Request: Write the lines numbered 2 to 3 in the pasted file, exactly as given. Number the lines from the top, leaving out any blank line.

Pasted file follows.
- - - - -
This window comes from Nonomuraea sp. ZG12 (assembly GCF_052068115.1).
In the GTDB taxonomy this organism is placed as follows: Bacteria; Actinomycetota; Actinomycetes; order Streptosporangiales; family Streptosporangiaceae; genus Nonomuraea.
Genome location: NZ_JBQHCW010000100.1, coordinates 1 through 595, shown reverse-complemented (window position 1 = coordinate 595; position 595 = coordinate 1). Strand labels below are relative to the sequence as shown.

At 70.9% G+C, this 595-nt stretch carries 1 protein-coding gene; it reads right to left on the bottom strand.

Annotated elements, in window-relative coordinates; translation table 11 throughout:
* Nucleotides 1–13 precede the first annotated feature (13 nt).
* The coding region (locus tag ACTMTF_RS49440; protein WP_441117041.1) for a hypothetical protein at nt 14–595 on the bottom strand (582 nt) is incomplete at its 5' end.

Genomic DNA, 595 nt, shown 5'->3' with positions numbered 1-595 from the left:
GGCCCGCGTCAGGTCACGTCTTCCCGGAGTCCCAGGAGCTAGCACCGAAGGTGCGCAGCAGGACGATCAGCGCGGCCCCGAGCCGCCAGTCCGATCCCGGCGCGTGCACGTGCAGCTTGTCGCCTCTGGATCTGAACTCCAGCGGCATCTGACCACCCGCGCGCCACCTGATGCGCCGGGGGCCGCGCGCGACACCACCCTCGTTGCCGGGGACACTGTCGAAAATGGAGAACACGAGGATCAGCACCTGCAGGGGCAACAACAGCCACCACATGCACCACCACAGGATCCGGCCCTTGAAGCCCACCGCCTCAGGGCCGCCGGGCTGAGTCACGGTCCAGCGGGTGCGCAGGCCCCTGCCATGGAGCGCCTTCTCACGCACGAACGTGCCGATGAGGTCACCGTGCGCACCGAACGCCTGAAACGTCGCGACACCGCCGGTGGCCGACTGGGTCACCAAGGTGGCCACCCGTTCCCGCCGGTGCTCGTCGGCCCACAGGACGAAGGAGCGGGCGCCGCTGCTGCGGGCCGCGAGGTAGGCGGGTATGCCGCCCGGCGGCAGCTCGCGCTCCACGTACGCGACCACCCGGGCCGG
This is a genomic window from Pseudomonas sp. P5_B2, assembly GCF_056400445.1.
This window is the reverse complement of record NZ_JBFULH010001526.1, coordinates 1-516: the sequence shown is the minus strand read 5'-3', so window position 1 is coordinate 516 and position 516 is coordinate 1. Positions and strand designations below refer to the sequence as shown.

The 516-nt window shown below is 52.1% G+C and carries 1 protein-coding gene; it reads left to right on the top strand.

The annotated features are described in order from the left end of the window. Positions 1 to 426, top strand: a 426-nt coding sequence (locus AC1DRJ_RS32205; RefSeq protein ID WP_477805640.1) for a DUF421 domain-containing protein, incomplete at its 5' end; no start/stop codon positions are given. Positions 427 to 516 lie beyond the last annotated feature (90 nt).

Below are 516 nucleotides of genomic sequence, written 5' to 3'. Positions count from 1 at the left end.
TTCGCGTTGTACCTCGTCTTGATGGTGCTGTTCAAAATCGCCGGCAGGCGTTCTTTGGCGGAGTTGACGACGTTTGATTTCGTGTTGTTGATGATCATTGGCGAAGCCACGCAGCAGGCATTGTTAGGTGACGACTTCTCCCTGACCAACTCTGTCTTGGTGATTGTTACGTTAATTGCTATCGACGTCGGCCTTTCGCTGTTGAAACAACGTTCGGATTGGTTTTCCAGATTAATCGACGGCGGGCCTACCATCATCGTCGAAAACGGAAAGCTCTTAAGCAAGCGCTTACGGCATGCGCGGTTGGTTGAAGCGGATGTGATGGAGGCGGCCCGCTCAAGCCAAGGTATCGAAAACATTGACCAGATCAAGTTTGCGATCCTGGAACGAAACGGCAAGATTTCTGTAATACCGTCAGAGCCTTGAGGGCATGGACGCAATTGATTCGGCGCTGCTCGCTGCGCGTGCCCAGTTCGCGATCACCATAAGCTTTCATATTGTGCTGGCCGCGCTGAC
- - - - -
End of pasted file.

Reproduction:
In the GTDB taxonomy this organism is placed as follows: Bacteria; Actinomycetota; Actinomycetes; order Streptosporangiales; family Streptosporangiaceae; genus Nonomuraea.
Genome location: NZ_JBQHCW010000100.1, coordinates 1 through 595, shown reverse-complemented (window position 1 = coordinate 595; position 595 = coordinate 1). Strand labels below are relative to the sequence as shown.